In English, many things are named after a particular country – but have you ever wondered what those things are called in those countries?
- He lies awake at night, with Laura in the next room, sleeping the sleep of the virago.
- It was not the glance of a cheerful guardian of the shelves, but instead the leer of a triumphant virago.
- She sat there and took it like some kind of valkyrie or virago, perhaps the harpies of ancient myth.
- Before vanishing altogether, the woman warrior becomes a hideous virago in prints and paintings in France and abroad.
- She is such a virago, so self-centred, and even self-indulgent that she seems to care for nothing except her own career.
- I mutely watched two petite viragos lob insults at each other over the ethics of having a friend hold one's place in line.
- He rolled his eyes and bent his head close towards hers, looking for the entire world to be whispering sweet nothings into her ears, while actually saying ‘Would you cooperate, you obstinate virago?’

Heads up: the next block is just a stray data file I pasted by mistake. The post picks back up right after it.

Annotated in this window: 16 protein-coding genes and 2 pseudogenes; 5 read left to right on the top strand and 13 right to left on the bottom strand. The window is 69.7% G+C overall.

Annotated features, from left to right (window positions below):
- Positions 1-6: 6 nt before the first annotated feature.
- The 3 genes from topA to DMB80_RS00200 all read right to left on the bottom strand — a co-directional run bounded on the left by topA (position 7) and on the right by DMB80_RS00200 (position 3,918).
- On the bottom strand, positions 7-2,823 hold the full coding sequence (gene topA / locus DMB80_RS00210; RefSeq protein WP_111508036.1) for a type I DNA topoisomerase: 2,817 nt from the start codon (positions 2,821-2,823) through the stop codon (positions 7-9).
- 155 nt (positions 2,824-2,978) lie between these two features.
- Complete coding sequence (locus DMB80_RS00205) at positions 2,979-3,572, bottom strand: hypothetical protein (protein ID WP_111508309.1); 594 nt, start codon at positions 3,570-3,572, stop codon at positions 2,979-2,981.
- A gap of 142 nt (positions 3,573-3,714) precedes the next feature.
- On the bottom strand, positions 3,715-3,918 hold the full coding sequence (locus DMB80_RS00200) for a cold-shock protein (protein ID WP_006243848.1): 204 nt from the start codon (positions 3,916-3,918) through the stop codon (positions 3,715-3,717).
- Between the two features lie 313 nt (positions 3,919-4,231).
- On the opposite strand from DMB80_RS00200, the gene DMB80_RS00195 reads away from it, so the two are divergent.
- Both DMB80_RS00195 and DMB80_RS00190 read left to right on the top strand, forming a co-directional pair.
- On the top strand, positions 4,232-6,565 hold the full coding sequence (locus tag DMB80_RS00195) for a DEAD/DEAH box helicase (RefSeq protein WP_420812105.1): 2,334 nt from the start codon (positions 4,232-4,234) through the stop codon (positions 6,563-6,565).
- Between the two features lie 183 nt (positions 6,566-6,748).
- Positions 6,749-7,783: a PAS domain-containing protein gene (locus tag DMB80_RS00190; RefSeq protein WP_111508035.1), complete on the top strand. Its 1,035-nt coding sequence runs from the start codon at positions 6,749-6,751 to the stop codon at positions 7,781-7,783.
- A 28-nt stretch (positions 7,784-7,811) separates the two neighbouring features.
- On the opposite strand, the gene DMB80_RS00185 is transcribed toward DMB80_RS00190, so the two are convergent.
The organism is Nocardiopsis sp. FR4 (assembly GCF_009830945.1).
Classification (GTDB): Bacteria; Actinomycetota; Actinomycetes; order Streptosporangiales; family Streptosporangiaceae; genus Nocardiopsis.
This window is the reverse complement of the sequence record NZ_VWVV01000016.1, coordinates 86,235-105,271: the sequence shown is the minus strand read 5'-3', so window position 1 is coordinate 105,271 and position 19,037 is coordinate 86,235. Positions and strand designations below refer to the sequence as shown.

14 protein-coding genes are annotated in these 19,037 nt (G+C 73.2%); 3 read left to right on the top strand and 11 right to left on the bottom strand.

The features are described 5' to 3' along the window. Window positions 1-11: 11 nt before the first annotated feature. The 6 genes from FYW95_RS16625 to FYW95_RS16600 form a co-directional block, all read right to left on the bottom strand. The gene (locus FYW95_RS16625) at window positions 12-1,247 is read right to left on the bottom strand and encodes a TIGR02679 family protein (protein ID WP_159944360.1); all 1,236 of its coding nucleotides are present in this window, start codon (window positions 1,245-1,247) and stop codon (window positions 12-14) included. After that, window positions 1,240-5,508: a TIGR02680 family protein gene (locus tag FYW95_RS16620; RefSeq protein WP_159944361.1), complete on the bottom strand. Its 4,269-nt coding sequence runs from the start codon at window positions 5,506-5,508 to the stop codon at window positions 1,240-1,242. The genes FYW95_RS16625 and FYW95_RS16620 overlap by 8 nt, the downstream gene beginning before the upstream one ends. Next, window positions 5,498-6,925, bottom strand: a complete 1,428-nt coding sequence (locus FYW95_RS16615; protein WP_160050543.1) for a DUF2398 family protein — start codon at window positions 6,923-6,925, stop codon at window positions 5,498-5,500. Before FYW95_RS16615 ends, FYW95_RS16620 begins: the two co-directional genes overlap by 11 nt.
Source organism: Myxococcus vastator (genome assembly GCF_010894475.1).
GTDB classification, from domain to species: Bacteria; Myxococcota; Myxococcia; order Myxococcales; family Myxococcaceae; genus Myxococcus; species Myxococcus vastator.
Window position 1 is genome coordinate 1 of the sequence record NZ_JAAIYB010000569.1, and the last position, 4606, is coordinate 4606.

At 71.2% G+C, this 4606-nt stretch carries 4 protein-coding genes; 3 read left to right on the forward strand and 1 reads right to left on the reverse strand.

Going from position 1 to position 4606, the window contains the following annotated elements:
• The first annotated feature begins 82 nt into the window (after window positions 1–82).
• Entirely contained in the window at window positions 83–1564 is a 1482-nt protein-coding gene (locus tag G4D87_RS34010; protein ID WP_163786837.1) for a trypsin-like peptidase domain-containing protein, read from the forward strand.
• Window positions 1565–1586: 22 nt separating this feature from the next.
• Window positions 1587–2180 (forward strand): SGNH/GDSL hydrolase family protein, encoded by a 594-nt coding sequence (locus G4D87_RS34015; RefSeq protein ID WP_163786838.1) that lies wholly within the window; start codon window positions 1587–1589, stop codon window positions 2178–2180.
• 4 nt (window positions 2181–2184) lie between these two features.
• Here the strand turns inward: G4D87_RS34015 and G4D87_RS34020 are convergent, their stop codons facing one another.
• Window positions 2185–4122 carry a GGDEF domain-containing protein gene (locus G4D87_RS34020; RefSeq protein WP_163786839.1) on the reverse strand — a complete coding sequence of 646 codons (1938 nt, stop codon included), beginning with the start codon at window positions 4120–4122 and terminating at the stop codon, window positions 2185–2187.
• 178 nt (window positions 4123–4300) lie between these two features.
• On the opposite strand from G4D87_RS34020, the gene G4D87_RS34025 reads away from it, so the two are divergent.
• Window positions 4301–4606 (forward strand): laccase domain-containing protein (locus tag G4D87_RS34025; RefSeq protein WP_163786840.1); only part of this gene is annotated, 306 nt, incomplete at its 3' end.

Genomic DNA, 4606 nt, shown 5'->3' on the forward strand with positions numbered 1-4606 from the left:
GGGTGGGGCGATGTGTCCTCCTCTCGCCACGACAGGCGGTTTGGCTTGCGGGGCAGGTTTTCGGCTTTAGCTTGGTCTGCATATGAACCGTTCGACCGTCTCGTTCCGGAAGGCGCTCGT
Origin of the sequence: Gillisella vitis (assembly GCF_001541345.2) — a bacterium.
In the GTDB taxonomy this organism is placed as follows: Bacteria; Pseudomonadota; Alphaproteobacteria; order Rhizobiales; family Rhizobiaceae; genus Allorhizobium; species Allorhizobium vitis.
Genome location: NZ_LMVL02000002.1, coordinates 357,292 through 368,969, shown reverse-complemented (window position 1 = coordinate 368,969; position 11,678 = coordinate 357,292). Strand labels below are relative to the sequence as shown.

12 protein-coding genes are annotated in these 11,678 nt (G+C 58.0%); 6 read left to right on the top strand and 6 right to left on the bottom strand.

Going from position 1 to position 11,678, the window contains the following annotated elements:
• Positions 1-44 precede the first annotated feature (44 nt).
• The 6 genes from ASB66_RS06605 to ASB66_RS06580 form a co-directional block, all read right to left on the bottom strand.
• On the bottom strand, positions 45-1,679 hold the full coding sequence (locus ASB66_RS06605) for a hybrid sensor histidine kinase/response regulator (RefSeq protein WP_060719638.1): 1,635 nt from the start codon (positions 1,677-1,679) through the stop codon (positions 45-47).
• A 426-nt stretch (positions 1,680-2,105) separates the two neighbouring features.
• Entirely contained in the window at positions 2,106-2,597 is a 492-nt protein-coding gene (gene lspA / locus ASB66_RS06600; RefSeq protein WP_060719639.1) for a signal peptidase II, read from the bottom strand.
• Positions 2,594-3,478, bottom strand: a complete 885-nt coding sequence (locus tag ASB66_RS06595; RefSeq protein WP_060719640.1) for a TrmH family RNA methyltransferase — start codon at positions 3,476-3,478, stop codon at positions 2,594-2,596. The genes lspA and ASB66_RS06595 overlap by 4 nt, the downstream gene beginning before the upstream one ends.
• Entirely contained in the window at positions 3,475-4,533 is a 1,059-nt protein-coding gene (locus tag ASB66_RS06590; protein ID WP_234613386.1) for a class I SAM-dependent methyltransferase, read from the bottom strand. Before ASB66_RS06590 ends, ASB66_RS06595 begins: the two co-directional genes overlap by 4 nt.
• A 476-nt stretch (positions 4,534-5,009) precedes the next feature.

- There's no one in the whole of London who will disagree with the fact that Her Ladyship is a virago, plain and simple.
- He only silently curses the Quartermaster for somehow arranging him to be left with this nagging virago yet again.
- Worst of all is the disastrous family his daughter is about to marry into, a graceless mob of halfwits headed by a foul-mouthed virago.
English has borrowed many of the following foreign expressions of parting, so you’ve probably encountered some of these ways to say goodbye in other languages.
Many words formed by the addition of the suffix –ster are now obsolete - which ones are due a resurgence?
As their breed names often attest, dogs are a truly international bunch. Let’s take a look at 12 different dog breed names and their backstories.